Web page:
All 4 versions of the post appear to have ‘BREV. INTER. CAMPAGNOLO’ engraved at the top of the post.
Fourth Version (circa 1985 to 1987)
The final version of the Super Record post is nearly identical to the third version, however the upper section of the post is now completely polished to give it a nicer finish.
All seat posts are marked with a minimum insertion LIMIT marking.
Dimensions & Sizing
The Super Record seat posts were available in 2 different lengths; 130mm (standard) or 180mm (long). A quick check on eBay shows that most of the second hand and new old stock posts are the longer 180mm version which gives you a few more options regarding frame sizing. Bear in mind that whichever post you choose, approx. 55mm of post must be inside the seat tube of the frame.
Campagnolo offered the seat post in no less than 10 different diameters;
25mm, 25.8mm, 26mm, 26.2mm, 26.4mm, 26.6m, 26.8mm, 27mm, 27.2mm & 27.4mm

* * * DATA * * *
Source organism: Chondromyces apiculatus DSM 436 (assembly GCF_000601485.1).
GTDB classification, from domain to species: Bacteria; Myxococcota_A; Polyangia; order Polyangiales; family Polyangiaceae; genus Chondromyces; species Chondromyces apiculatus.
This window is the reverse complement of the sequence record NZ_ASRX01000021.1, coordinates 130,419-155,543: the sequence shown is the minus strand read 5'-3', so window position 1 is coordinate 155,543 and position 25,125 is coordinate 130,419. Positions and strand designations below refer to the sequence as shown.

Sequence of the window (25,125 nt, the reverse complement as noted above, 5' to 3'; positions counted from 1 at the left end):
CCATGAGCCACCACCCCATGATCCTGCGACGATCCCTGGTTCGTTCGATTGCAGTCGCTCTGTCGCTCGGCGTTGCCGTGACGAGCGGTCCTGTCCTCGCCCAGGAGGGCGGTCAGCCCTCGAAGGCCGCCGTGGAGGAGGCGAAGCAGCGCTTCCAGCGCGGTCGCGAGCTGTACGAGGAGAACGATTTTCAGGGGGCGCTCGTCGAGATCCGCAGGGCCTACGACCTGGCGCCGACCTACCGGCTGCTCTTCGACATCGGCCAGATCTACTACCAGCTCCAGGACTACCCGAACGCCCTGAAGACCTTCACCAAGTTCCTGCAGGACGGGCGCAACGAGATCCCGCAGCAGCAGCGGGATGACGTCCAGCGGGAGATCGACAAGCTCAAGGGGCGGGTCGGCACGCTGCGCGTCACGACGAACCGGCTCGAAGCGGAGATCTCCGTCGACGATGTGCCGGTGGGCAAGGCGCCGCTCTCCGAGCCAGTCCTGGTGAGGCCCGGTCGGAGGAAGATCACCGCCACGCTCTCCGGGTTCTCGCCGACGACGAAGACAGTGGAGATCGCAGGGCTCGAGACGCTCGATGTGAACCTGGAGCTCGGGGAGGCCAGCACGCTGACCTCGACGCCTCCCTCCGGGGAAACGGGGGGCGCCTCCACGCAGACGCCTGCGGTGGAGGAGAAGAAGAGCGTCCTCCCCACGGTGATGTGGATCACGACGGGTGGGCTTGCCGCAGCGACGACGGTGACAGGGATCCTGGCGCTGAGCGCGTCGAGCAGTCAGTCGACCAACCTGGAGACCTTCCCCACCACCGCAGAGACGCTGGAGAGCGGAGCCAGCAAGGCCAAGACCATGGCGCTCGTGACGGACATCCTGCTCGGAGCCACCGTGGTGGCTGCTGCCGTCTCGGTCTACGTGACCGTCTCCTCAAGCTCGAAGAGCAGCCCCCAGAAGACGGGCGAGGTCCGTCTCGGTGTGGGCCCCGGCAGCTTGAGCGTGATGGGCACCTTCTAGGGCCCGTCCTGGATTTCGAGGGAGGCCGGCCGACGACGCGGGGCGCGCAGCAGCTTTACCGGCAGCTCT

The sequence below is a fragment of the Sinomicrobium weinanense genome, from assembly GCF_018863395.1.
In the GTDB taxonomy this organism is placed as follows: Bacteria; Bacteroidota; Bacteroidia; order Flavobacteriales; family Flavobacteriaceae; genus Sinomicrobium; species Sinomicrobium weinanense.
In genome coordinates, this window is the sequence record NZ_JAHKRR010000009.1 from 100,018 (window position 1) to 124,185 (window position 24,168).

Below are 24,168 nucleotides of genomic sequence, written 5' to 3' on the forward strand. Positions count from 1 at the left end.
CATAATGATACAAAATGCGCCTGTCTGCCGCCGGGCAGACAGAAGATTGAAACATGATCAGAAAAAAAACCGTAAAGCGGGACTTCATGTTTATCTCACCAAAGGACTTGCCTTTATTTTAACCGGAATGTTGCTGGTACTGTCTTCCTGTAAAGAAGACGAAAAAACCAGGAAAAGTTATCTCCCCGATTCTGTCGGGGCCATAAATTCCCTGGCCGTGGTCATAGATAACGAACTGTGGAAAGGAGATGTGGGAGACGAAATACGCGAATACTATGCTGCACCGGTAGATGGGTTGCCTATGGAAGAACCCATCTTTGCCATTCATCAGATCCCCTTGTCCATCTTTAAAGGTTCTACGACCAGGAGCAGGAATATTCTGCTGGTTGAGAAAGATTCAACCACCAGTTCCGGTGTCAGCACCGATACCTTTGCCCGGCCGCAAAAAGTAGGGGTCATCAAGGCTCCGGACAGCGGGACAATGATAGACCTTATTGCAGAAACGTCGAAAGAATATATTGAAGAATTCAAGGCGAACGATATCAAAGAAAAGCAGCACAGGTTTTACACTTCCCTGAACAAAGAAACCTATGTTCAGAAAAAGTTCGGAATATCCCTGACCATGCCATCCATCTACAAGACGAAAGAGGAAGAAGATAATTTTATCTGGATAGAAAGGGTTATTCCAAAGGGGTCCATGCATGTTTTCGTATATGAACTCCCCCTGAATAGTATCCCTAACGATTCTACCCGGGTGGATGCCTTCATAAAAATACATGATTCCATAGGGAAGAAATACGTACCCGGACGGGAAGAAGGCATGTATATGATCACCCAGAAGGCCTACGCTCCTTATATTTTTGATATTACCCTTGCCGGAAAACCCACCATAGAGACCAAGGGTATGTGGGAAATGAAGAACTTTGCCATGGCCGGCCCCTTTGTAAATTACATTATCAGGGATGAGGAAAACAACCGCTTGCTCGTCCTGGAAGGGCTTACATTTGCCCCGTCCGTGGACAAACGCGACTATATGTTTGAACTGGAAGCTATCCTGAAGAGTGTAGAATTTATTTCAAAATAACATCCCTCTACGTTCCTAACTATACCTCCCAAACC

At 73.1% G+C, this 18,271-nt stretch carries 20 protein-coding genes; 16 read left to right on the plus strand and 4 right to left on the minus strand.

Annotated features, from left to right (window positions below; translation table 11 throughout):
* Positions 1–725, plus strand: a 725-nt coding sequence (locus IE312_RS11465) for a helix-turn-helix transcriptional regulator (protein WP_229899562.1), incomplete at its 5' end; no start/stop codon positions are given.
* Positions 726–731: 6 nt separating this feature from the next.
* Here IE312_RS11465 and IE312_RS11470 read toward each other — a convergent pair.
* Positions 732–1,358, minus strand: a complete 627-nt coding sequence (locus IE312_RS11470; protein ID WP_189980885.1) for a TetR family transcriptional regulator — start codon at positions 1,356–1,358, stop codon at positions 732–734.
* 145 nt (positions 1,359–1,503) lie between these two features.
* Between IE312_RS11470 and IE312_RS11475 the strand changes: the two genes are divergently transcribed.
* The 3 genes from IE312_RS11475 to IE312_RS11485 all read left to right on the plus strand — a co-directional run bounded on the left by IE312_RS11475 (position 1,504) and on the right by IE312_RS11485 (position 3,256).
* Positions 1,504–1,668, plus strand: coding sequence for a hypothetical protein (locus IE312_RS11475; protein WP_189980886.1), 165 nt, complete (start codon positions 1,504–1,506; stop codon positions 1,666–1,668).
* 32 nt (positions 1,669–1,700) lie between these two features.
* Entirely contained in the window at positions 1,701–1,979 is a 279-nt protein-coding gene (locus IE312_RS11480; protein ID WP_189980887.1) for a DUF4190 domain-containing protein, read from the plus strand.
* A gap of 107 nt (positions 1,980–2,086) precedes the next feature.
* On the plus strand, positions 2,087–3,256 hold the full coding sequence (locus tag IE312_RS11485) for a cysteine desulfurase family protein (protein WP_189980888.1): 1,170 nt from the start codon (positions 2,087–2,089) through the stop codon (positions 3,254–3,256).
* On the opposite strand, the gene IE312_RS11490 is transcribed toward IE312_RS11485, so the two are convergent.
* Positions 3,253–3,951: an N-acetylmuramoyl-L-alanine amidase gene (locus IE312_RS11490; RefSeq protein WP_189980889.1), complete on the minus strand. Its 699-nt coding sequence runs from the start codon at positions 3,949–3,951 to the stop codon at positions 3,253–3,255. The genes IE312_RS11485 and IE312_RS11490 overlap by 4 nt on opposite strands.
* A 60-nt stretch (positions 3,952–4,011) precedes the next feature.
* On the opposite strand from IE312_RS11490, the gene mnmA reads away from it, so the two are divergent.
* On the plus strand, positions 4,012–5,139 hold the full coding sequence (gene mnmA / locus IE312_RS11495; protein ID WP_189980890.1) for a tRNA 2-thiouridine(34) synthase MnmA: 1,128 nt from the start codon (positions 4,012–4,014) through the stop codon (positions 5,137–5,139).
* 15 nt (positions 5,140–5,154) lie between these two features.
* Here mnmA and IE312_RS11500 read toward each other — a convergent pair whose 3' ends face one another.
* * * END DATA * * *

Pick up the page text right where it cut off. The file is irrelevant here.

You can see in the above photo that the seat post diameter is marked on the top rear section of the post. It is important to use the correct diameter post in a steel frame to ensure it doesn’t slip down when riding. From my experience, a greased seat post will be a firm fit in the seat tube of the frame. My 1984 Colnago Master requires a 27.2mm seat post.
Problems with a Single Bolt Clamp Design
Whilst the single bolt clamping system is easy to use, I have experienced problems with the saddle nose dropping down during riding. I found this was due to the saddle clamp slipping on the curved top section of the seat post.